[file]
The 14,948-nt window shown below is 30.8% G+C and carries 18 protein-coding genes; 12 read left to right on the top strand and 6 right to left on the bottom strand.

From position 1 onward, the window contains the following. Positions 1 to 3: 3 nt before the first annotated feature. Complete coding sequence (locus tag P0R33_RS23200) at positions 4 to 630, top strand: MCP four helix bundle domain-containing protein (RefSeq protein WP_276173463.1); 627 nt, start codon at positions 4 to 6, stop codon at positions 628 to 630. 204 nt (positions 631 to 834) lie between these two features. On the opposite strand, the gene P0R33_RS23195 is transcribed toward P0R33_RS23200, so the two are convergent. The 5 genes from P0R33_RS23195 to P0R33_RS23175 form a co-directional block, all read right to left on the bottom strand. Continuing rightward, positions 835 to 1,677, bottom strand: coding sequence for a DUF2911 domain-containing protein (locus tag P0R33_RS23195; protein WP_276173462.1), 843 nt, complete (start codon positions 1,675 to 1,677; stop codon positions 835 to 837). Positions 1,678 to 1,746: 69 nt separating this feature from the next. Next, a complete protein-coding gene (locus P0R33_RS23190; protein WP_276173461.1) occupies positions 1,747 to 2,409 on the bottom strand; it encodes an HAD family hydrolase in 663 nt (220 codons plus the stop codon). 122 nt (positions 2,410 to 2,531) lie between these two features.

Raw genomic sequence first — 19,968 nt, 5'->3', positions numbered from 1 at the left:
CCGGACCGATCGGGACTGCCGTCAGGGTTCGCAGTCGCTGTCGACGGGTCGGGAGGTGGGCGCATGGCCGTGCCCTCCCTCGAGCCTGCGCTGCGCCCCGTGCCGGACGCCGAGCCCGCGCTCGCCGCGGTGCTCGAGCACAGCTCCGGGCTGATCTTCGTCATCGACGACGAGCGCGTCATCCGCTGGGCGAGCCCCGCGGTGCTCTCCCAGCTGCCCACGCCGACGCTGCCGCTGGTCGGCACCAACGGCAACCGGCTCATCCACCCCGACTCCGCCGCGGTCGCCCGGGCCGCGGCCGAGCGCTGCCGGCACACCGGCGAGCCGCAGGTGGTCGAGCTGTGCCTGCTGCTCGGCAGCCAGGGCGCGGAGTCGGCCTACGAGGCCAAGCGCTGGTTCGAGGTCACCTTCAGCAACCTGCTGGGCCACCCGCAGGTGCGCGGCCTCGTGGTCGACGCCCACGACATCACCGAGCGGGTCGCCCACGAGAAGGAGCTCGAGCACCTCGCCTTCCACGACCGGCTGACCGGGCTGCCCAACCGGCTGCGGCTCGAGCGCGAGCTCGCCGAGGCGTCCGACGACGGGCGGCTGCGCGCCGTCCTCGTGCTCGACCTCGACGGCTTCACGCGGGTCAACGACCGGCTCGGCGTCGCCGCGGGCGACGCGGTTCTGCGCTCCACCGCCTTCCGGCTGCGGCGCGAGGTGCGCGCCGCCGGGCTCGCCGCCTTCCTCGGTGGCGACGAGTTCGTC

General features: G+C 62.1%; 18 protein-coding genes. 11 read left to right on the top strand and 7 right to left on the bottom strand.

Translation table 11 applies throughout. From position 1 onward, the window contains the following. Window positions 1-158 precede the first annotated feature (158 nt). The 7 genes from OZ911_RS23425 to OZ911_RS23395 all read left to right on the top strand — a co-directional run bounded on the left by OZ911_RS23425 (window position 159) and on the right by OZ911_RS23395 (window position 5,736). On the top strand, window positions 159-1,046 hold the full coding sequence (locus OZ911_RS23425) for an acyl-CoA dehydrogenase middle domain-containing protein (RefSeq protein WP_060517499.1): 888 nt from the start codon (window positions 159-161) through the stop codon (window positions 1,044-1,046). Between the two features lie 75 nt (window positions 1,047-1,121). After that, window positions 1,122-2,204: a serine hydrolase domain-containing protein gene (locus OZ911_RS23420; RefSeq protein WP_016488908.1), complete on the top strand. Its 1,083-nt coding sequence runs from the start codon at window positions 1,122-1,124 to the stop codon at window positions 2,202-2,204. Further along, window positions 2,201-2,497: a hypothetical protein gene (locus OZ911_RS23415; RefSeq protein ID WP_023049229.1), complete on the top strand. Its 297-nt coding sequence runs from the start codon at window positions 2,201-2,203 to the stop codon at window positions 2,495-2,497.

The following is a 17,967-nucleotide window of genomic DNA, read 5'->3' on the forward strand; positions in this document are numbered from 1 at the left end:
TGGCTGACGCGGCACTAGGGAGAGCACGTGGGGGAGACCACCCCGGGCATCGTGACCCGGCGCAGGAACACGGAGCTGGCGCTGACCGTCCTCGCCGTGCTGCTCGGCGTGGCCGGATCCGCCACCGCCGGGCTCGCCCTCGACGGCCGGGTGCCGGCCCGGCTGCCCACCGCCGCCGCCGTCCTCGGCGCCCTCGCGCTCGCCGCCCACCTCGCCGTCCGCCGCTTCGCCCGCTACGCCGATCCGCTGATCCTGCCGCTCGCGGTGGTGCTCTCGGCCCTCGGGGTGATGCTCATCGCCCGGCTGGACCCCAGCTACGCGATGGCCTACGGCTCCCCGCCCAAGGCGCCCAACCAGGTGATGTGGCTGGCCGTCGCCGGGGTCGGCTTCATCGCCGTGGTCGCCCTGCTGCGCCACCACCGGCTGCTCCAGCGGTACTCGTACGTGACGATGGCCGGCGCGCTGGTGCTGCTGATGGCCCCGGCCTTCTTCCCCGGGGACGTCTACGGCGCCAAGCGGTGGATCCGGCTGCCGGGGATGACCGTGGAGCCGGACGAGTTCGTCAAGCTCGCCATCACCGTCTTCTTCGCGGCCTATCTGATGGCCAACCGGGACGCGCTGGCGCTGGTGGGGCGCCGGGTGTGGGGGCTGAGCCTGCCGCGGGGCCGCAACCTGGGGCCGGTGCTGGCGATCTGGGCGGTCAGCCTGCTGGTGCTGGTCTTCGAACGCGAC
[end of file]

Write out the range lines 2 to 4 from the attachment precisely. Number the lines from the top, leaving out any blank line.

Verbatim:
From position 1 onward, the window contains the following. Positions 1 to 3: 3 nt before the first annotated feature. Complete coding sequence (locus tag P0R33_RS23200) at positions 4 to 630, top strand: MCP four helix bundle domain-containing protein (RefSeq protein WP_276173463.1); 627 nt, start codon at positions 4 to 6, stop codon at positions 628 to 630. 204 nt (positions 631 to 834) lie between these two features. On the opposite strand, the gene P0R33_RS23195 is transcribed toward P0R33_RS23200, so the two are convergent. The 5 genes from P0R33_RS23195 to P0R33_RS23175 form a co-directional block, all read right to left on the bottom strand. Continuing rightward, positions 835 to 1,677, bottom strand: coding sequence for a DUF2911 domain-containing protein (locus tag P0R33_RS23195; protein WP_276173462.1), 843 nt, complete (start codon positions 1,675 to 1,677; stop codon positions 835 to 837). Positions 1,678 to 1,746: 69 nt separating this feature from the next. Next, a complete protein-coding gene (locus P0R33_RS23190; protein WP_276173461.1) occupies positions 1,747 to 2,409 on the bottom strand; it encodes an HAD family hydrolase in 663 nt (220 codons plus the stop codon). 122 nt (positions 2,410 to 2,531) lie between these two features.

Raw genomic sequence first — 19,968 nt, 5'->3', positions numbered from 1 at the left:
CCGGACCGATCGGGACTGCCGTCAGGGTTCGCAGTCGCTGTCGACGGGTCGGGAGGTGGGCGCATGGCCGTGCCCTCCCTCGAGCCTGCGCTGCGCCCCGTGCCGGACGCCGAGCCCGCGCTCGCCGCGGTGCTCGAGCACAGCTCCGGGCTGATCTTCGTCATCGACGACGAGCGCGTCATCCGCTGGGCGAGCCCCGCGGTGCTCTCCCAGCTGCCCACGCCGACGCTGCCGCTGGTCGGCACCAACGGCAACCGGCTCATCCACCCCGACTCCGCCGCGGTCGCCCGGGCCGCGGCCGAGCGCTGCCGGCACACCGGCGAGCCGCAGGTGGTCGAGCTGTGCCTGCTGCTCGGCAGCCAGGGCGCGGAGTCGGCCTACGAGGCCAAGCGCTGGTTCGAGGTCACCTTCAGCAACCTGCTGGGCCACCCGCAGGTGCGCGGCCTCGTGGTCGACGCCCACGACATCACCGAGCGGGTCGCCCACGAGAAGGAGCTCGAGCACCTCGCCTTCCACGACCGGCTGACCGGGCTGCCCAACCGGCTGCGGCTCGAGCGCGAGCTCGCCGAGGCGTCCGACGACGGGCGGCTGCGCGCCGTCCTCGTGCTCGACCTCGACGGCTTCACGCGGGTCAACGACCGGCTCGGCGTCGCCGCGGGCGACGCGGTTCTGCGCTCCACCGCCTTCCGGCTGCGGCGCGAGGTGCGCGCCGCCGGGCTCGCCGCCTTCCTCGGTGGCGACGAGTTCGTC